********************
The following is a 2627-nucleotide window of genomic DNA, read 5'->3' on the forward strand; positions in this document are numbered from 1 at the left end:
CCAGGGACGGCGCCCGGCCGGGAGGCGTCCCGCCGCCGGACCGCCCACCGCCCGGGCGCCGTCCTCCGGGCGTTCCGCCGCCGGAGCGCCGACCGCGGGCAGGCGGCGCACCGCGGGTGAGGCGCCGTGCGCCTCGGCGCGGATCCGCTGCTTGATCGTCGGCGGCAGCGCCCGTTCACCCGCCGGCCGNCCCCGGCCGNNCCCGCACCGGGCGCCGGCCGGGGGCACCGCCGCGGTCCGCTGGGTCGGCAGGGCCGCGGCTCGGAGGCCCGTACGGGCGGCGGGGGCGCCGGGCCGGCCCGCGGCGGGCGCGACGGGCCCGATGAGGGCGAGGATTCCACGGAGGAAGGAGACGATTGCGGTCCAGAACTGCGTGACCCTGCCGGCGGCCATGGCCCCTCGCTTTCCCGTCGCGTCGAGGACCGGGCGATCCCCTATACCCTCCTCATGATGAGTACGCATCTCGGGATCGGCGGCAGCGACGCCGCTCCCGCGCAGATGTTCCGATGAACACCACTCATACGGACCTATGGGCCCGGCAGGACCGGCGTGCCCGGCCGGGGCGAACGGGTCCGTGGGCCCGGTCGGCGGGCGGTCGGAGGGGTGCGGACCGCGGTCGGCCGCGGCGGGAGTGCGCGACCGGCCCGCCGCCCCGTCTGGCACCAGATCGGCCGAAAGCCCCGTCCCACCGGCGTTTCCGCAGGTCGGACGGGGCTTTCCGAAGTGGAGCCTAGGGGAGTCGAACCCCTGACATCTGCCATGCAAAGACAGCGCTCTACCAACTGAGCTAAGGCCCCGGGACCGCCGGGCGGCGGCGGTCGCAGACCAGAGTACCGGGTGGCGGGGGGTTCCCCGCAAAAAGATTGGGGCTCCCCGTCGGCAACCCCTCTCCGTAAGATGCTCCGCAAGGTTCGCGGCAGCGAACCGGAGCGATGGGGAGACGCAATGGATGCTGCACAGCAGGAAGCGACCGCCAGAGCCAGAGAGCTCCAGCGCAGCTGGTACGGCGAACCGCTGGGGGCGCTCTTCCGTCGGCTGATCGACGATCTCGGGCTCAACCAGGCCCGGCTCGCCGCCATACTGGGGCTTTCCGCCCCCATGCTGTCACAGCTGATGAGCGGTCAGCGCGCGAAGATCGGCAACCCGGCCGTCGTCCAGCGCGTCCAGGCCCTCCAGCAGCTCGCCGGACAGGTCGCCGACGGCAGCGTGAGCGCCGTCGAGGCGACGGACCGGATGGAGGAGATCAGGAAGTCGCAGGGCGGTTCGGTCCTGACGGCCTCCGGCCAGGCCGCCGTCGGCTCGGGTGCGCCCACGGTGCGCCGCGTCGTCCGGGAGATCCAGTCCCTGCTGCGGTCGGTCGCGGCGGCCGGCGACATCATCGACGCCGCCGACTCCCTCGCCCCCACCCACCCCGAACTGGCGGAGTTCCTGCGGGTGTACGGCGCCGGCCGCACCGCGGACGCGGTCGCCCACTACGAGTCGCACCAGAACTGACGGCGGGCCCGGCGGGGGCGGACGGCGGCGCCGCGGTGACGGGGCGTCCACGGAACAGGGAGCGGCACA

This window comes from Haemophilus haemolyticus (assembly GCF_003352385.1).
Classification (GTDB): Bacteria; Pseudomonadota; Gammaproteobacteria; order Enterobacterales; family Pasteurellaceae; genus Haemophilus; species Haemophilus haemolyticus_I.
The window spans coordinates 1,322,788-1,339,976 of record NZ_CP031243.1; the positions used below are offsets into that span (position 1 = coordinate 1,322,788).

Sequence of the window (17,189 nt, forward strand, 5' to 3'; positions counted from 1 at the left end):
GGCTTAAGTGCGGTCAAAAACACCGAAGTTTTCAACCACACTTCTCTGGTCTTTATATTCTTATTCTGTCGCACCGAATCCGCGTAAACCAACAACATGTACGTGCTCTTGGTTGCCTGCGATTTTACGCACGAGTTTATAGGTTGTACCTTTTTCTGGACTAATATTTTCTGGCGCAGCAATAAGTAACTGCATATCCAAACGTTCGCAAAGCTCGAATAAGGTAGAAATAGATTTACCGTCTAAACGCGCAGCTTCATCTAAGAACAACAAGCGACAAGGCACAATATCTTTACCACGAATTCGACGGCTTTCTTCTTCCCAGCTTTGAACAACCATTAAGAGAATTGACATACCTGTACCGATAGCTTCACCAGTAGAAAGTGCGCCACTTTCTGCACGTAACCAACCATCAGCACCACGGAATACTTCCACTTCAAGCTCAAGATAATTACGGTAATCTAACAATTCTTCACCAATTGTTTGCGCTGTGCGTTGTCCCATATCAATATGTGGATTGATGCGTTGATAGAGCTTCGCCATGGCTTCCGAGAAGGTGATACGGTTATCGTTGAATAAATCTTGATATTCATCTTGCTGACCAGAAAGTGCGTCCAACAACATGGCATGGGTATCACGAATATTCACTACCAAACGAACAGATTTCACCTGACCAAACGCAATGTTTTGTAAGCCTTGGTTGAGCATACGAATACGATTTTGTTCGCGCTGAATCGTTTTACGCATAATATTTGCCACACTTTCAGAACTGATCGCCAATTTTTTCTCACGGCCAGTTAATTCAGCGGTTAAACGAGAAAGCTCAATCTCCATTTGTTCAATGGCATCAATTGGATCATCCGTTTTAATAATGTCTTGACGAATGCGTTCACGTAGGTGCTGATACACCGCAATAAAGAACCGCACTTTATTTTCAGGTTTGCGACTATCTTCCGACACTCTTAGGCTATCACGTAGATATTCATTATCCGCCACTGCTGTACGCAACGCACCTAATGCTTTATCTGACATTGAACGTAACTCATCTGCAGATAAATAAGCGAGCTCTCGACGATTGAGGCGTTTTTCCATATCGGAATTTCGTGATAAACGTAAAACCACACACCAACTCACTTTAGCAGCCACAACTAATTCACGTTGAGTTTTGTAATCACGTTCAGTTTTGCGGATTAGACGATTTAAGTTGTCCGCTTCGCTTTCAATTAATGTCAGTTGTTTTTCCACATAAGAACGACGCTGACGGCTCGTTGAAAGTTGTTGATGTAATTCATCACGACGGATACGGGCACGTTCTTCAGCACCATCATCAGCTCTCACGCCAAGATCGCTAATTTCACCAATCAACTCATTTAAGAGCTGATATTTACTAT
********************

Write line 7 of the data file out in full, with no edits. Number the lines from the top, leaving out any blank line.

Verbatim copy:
GGCTTAAGTGCGGTCAAAAACACCGAAGTTTTCAACCACACTTCTCTGGTCTTTATATTCTTATTCTGTCGCACCGAATCCGCGTAAACCAACAACATGTACGTGCTCTTGGTTGCCTGCGATTTTACGCACGAGTTTATAGGTTGTACCTTTTTCTGGACTAATATTTTCTGGCGCAGCAATAAGTAACTGCATATCCAAACGTTCGCAAAGCTCGAATAAGGTAGAAATAGATTTACCGTCTAAACGCGCAGCTTCATCTAAGAACAACAAGCGACAAGGCACAATATCTTTACCACGAATTCGACGGCTTTCTTCTTCCCAGCTTTGAACAACCATTAAGAGAATTGACATACCTGTACCGATAGCTTCACCAGTAGAAAGTGCGCCACTTTCTGCACGTAACCAACCATCAGCACCACGGAATACTTCCACTTCAAGCTCAAGATAATTACGGTAATCTAACAATTCTTCACCAATTGTTTGCGCTGTGCGTTGTCCCATATCAATATGTGGATTGATGCGTTGATAGAGCTTCGCCATGGCTTCCGAGAAGGTGATACGGTTATCGTTGAATAAATCTTGATATTCATCTTGCTGACCAGAAAGTGCGTCCAACAACATGGCATGGGTATCACGAATATTCACTACCAAACGAACAGATTTCACCTGACCAAACGCAATGTTTTGTAAGCCTTGGTTGAGCATACGAATACGATTTTGTTCGCGCTGAATCGTTTTACGCATAATATTTGCCACACTTTCAGAACTGATCGCCAATTTTTTCTCACGGCCAGTTAATTCAGCGGTTAAACGAGAAAGCTCAATCTCCATTTGTTCAATGGCATCAATTGGATCATCCGTTTTAATAATGTCTTGACGAATGCGTTCACGTAGGTGCTGATACACCGCAATAAAGAACCGCACTTTATTTTCAGGTTTGCGACTATCTTCCGACACTCTTAGGCTATCACGTAGATATTCATTATCCGCCACTGCTGTACGCAACGCACCTAATGCTTTATCTGACATTGAACGTAACTCATCTGCAGATAAATAAGCGAGCTCTCGACGATTGAGGCGTTTTTCCATATCGGAATTTCGTGATAAACGTAAAACCACACACCAACTCACTTTAGCAGCCACAACTAATTCACGTTGAGTTTTGTAATCACGTTCAGTTTTGCGGATTAGACGATTTAAGTTGTCCGCTTCGCTTTCAATTAATGTCAGTTGTTTTTCCACATAAGAACGACGCTGACGGCTCGTTGAAAGTTGTTGATGTAATTCATCACGACGGATACGGGCACGTTCTTCAGCACCATCATCAGCTCTCACGCCAAGATCGCTAATTTCACCAATCAACTCATTTAAGAGCTGATATTTACTAT